Blackmail usually involves publicly revealing damaging information or it may also involve using specific threats of physical, mental, or emotional harm against the victim or someone close to the victim.

All states and the federal government criminalize extortion. Extortion is typically nonviolent, but the elements of extortion are very similar to robbery, a crime considered a forcible theft offense.

Extortion has all of the elements of a criminal act” criminal intent, attendant circumstances, causation, and harm.

The Three Basic Types of the Colorado Crime of Extortion – and a Fourth Crime of Extortion – Immigration Status Extortion

There are three basic types of the Colorado crime of extortion and one very new version of the crime which involves a threat to expose a person’s illegal immigration status.

The three basic versions of the Colorado crime of extortion are:

The First Type is called “Unlawful Act Extortion.”

The elements of the crime of Unlawful Act Extortion are:

1. That the defendant,
2. in the State of Colorado, at or about the date and place charged,
3. without legal authority, and
4. with the intent,

5. to induce another person against that other person’s will to perform an act or to refrain from performing a lawful act,
6. made a substantial threat to confine or restrain, cause economic hardship or bodily injury to, or damage the property or reputation of, the threatened person or another person, and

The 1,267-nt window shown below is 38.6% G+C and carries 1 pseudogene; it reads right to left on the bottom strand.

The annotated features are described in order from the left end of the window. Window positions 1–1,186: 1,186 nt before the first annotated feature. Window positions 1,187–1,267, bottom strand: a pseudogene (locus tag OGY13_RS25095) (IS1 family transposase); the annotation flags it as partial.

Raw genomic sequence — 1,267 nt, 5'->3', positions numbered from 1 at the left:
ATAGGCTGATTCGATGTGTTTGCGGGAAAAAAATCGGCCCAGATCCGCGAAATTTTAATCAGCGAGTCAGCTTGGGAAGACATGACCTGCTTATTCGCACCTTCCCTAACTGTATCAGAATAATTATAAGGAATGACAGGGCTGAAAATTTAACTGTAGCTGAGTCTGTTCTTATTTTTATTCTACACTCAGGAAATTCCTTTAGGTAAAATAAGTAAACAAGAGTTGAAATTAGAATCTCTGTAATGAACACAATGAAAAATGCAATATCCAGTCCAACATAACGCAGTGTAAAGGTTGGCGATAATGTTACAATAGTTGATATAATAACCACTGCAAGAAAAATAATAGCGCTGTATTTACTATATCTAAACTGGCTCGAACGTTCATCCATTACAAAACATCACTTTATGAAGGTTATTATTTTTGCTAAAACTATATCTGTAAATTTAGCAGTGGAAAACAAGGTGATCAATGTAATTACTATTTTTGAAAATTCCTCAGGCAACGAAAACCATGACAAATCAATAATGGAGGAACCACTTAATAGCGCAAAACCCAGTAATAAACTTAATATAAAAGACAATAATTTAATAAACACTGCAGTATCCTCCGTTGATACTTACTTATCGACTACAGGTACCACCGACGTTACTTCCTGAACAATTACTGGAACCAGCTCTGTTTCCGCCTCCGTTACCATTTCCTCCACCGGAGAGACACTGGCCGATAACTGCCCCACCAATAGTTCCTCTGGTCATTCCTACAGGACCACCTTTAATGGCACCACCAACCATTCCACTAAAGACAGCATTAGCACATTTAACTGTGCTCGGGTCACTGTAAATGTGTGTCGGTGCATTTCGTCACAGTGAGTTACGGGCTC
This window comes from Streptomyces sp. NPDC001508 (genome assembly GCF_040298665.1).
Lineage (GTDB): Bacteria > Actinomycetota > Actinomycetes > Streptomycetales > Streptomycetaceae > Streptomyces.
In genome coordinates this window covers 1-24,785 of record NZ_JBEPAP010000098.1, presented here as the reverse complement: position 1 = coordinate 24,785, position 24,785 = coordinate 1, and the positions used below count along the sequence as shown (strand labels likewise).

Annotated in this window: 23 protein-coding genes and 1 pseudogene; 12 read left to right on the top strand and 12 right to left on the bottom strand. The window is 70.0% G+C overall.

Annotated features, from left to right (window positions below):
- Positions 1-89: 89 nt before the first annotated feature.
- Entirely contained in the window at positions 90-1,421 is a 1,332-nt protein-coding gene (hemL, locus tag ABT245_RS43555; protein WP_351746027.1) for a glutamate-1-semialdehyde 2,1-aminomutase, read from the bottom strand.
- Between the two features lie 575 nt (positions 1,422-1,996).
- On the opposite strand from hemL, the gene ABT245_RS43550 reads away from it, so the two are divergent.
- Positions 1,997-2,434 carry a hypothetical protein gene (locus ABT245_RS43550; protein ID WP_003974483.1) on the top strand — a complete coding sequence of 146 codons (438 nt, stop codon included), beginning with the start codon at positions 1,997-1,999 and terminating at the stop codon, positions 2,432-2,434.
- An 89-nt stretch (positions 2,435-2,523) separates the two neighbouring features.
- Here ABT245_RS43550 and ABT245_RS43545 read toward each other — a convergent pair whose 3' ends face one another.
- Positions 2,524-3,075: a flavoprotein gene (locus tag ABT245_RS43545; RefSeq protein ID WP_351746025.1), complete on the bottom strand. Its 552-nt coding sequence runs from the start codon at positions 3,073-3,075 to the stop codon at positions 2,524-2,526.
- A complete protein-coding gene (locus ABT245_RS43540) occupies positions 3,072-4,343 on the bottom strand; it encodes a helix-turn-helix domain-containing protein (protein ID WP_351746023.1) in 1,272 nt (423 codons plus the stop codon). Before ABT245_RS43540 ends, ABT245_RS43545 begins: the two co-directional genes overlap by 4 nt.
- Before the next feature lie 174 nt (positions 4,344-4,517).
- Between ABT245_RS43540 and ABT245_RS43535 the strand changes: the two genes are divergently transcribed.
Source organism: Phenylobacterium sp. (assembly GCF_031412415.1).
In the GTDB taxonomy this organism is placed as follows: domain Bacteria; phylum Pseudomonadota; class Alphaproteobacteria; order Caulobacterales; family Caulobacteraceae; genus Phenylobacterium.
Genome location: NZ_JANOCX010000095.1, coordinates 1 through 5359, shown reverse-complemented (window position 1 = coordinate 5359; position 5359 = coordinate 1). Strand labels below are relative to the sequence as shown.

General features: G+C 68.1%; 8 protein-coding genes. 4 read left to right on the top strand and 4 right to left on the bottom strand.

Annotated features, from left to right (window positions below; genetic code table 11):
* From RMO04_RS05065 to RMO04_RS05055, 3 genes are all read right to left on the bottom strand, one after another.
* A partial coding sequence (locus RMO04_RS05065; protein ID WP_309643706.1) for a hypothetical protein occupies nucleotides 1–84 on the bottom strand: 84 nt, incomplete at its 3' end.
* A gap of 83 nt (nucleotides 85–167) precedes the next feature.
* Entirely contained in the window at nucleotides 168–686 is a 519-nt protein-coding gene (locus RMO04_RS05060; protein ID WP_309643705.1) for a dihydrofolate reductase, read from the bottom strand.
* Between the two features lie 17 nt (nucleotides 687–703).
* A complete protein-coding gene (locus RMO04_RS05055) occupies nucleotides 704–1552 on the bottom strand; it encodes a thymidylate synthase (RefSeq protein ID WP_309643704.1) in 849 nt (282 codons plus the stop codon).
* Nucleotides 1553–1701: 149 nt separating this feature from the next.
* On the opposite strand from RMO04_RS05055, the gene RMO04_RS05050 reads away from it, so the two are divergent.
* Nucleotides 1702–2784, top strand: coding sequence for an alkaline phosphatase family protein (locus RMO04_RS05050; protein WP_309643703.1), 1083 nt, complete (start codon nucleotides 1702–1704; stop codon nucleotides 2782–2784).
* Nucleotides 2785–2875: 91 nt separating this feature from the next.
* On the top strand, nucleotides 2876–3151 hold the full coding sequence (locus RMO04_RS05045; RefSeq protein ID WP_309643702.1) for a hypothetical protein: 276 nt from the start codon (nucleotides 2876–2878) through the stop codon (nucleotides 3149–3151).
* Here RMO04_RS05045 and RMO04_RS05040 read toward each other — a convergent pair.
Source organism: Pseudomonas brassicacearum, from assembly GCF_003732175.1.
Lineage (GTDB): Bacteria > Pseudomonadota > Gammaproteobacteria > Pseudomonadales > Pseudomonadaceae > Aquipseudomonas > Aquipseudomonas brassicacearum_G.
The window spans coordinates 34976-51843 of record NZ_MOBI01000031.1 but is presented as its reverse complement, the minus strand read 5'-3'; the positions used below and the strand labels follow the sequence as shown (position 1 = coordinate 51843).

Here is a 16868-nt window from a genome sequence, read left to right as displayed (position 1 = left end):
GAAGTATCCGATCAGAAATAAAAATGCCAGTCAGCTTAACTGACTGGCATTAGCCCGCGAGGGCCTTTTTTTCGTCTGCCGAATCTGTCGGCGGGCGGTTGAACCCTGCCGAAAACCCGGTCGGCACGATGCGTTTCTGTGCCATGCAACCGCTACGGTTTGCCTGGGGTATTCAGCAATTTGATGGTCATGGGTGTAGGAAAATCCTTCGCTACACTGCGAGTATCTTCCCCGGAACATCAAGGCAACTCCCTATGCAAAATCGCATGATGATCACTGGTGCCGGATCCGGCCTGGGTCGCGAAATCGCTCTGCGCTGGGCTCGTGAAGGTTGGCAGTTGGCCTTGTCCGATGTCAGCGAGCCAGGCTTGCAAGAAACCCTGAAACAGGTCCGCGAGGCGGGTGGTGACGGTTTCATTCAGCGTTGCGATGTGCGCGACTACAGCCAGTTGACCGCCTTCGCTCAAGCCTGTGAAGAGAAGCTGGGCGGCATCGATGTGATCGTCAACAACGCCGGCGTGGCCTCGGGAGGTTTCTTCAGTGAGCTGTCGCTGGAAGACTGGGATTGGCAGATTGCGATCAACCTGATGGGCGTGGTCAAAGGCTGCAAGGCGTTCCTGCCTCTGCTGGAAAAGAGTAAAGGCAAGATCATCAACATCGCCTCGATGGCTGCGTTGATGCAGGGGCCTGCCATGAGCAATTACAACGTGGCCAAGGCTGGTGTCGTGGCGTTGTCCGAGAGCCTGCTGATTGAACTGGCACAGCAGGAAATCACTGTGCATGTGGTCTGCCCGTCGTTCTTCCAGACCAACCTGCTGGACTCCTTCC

7. threatened to cause the result[s] by performing or causing an unlawful act to be performed.

The Second Type of Extortion is called “Third Party Extortion”

The elements of the crime of “Third Party Extortion” are:

1. That the defendant,
2. in the State of Colorado, at or about the date and place charged,
3. without legal authority, and
4. with the intent,

5. to induce another person against that other person’s will to perform an act or to refrain from performing a lawful act,
6. made a substantial threat to confine or restrain, cause economic hardship or bodily injury to, or damage the property or reputation of, the threatened person or another person, and
7. threatened to cause the result[s] by invoking action by a third party, including but not limited to, the state or any of its political subdivisions, whose interests were not substantially related to the interests pursued by the defendant.